Sub-par air quality in a hospitality property can quickly put a damper on any travel experience and increase the chances of sickness.
Stale air is unhealthy. It summons irritants into the body, can exacerbate allergies and is just an annoyance.
Cigarette smoke is a common culprit. Most hospitality properties in North America offer non-smoking room options, but they are harder to find internationally.
Make sure your guests are aware of penalties for smoking in non-smoking rooms and change air filters regularly in fans or air conditioners. It is your responsibility to fumigate any non-smoking rooms that have been smoked in before they are resold.
In a perfect world, rooms will have windows that can at least partially open.
Germs in Places You Would Not Think
We expect to find germs on surfaces like toilets or door handles in a public place like a hospitality property. But research shows the highest concentrations of germs in hospitality property rooms are often in places many guests don’t hesitate to touch as soon as they put their luggage down.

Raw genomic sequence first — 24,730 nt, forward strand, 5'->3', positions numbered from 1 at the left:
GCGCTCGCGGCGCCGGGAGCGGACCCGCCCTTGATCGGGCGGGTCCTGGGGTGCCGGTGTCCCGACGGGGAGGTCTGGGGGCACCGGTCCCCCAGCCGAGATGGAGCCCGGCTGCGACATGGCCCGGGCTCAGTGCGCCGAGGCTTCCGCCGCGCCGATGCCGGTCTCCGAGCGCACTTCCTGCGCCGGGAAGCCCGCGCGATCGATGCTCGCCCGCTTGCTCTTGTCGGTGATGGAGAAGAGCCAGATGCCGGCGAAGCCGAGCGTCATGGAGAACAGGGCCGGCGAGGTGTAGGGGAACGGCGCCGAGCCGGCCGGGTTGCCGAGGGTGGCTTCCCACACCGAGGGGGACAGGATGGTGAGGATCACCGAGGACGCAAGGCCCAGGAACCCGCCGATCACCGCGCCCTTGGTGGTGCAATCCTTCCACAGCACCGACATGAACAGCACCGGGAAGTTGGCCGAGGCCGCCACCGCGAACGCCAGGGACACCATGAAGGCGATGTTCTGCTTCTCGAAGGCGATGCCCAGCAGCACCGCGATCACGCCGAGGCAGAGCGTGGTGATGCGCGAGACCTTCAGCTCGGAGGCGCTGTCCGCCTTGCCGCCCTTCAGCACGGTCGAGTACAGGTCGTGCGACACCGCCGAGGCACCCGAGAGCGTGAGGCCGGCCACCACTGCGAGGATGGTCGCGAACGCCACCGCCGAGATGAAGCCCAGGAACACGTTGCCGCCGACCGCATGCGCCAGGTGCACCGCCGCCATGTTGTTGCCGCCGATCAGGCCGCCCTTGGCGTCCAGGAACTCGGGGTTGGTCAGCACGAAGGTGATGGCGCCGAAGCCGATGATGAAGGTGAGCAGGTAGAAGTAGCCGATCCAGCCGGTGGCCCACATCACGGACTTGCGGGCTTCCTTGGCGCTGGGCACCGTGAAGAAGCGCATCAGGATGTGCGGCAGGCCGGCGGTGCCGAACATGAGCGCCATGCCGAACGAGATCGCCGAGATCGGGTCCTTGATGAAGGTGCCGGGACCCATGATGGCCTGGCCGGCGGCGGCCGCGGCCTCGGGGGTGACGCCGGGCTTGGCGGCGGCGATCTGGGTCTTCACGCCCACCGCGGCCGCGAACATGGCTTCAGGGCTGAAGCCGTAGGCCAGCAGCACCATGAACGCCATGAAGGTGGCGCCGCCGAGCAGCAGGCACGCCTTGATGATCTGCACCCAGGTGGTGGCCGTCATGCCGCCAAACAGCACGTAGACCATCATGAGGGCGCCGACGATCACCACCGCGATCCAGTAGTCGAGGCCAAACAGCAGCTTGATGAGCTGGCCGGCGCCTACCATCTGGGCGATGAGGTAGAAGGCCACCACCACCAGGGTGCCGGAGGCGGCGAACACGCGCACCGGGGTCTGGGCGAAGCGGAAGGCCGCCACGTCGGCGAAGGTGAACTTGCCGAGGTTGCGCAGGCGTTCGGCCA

Remote controls, telephones, carpets, and lamp switches have been shown to contained high levels of faecal and aerobic bacteria. These types of bacteria could lead to gastrointestinal illnesses.
It has also been found that cleaning items on housekeeping carts, like sponges and mops, can also have high levels of both types of bacteria. That raises the risk of spreading potentially disease-causing germs from room to room while cleaning.
To prevent hospitality property room germs from spoiling a trip, ensure that your housekeeping staff follow a step by step checklist to make sure all contact surfaces are cleaned and sanitized.
Slipping in the Shower
In a hospitality property room bathroom, germs may be the least of your worries. A big threat to healthy travel are slipping & falls in showers.
Hospitality property room bathrooms are not all the same and your guests may encounter a different setup than they are used to at home and that can trigger falls.